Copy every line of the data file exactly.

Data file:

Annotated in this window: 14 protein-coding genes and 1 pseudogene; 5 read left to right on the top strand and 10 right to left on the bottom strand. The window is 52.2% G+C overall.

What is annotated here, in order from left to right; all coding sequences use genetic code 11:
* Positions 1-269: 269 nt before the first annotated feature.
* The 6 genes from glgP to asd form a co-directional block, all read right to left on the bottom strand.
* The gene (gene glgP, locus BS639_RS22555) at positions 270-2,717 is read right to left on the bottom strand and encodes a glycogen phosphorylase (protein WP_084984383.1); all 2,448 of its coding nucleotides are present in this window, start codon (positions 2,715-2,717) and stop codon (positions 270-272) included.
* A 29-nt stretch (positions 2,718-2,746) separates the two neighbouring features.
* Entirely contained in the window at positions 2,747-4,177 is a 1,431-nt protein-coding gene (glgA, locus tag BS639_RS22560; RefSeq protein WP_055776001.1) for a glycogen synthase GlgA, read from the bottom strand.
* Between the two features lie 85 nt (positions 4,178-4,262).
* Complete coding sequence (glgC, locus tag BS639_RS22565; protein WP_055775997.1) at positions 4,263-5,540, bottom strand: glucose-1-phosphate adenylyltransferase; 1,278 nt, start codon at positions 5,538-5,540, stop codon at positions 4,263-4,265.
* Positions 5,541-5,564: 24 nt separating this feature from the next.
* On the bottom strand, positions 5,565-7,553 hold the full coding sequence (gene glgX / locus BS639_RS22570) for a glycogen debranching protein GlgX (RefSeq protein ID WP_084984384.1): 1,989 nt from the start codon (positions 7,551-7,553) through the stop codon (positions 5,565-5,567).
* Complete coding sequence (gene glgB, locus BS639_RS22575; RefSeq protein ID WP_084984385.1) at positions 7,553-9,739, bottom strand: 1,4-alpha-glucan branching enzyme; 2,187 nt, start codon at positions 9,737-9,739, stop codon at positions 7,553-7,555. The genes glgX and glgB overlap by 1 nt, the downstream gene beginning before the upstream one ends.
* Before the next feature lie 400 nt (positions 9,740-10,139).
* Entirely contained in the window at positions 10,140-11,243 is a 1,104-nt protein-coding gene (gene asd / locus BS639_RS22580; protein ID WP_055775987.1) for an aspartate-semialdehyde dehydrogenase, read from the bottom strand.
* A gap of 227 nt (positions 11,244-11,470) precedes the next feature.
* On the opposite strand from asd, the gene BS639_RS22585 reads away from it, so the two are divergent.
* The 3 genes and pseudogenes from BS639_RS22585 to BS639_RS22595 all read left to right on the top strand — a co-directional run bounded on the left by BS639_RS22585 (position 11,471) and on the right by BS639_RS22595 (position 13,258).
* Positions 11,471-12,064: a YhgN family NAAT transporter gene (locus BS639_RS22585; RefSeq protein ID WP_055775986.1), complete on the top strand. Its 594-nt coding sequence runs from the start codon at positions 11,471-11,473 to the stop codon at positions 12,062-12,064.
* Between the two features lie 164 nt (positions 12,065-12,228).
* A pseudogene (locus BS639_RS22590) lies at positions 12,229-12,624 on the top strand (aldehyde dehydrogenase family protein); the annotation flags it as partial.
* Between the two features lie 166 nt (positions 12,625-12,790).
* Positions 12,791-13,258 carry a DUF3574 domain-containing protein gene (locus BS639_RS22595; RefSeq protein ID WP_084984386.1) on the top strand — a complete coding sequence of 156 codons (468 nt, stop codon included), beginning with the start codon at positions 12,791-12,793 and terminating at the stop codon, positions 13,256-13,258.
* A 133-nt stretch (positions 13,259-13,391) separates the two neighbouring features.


Annotated in this window: 14 protein-coding genes and 1 pseudogene; 5 read left to right on the top strand and 10 right to left on the bottom strand. The window is 52.2% G+C overall.

What is annotated here, in order from left to right; all coding sequences use genetic code 11:
* Positions 1-269: 269 nt before the first annotated feature.
* The 6 genes from glgP to asd form a co-directional block, all read right to left on the bottom strand.
* The gene (gene glgP, locus BS639_RS22555) at positions 270-2,717 is read right to left on the bottom strand and encodes a glycogen phosphorylase (protein WP_084984383.1); all 2,448 of its coding nucleotides are present in this window, start codon (positions 2,715-2,717) and stop codon (positions 270-272) included.
* A 29-nt stretch (positions 2,718-2,746) separates the two neighbouring features.
* Entirely contained in the window at positions 2,747-4,177 is a 1,431-nt protein-coding gene (glgA, locus tag BS639_RS22560; RefSeq protein WP_055776001.1) for a glycogen synthase GlgA, read from the bottom strand.
* Between the two features lie 85 nt (positions 4,178-4,262).
* Complete coding sequence (glgC, locus tag BS639_RS22565; protein WP_055775997.1) at positions 4,263-5,540, bottom strand: glucose-1-phosphate adenylyltransferase; 1,278 nt, start codon at positions 5,538-5,540, stop codon at positions 4,263-4,265.
* Positions 5,541-5,564: 24 nt separating this feature from the next.
* On the bottom strand, positions 5,565-7,553 hold the full coding sequence (gene glgX / locus BS639_RS22570) for a glycogen debranching protein GlgX (RefSeq protein ID WP_084984384.1): 1,989 nt from the start codon (positions 7,551-7,553) through the stop codon (positions 5,565-5,567).
* Complete coding sequence (gene glgB, locus BS639_RS22575; RefSeq protein ID WP_084984385.1) at positions 7,553-9,739, bottom strand: 1,4-alpha-glucan branching enzyme; 2,187 nt, start codon at positions 9,737-9,739, stop codon at positions 7,553-7,555. The genes glgX and glgB overlap by 1 nt, the downstream gene beginning before the upstream one ends.
* Before the next feature lie 400 nt (positions 9,740-10,139).
* Entirely contained in the window at positions 10,140-11,243 is a 1,104-nt protein-coding gene (gene asd / locus BS639_RS22580; protein ID WP_055775987.1) for an aspartate-semialdehyde dehydrogenase, read from the bottom strand.
* A gap of 227 nt (positions 11,244-11,470) precedes the next feature.
* On the opposite strand from asd, the gene BS639_RS22585 reads away from it, so the two are divergent.
* The 3 genes and pseudogenes from BS639_RS22585 to BS639_RS22595 all read left to right on the top strand — a co-directional run bounded on the left by BS639_RS22585 (position 11,471) and on the right by BS639_RS22595 (position 13,258).
* Positions 11,471-12,064: a YhgN family NAAT transporter gene (locus BS639_RS22585; RefSeq protein ID WP_055775986.1), complete on the top strand. Its 594-nt coding sequence runs from the start codon at positions 11,471-11,473 to the stop codon at positions 12,062-12,064.
* Between the two features lie 164 nt (positions 12,065-12,228).
* A pseudogene (locus BS639_RS22590) lies at positions 12,229-12,624 on the top strand (aldehyde dehydrogenase family protein); the annotation flags it as partial.
* Between the two features lie 166 nt (positions 12,625-12,790).
* Positions 12,791-13,258 carry a DUF3574 domain-containing protein gene (locus BS639_RS22595; RefSeq protein ID WP_084984386.1) on the top strand — a complete coding sequence of 156 codons (468 nt, stop codon included), beginning with the start codon at positions 12,791-12,793 and terminating at the stop codon, positions 13,256-13,258.
* A 133-nt stretch (positions 13,259-13,391) separates the two neighbouring features.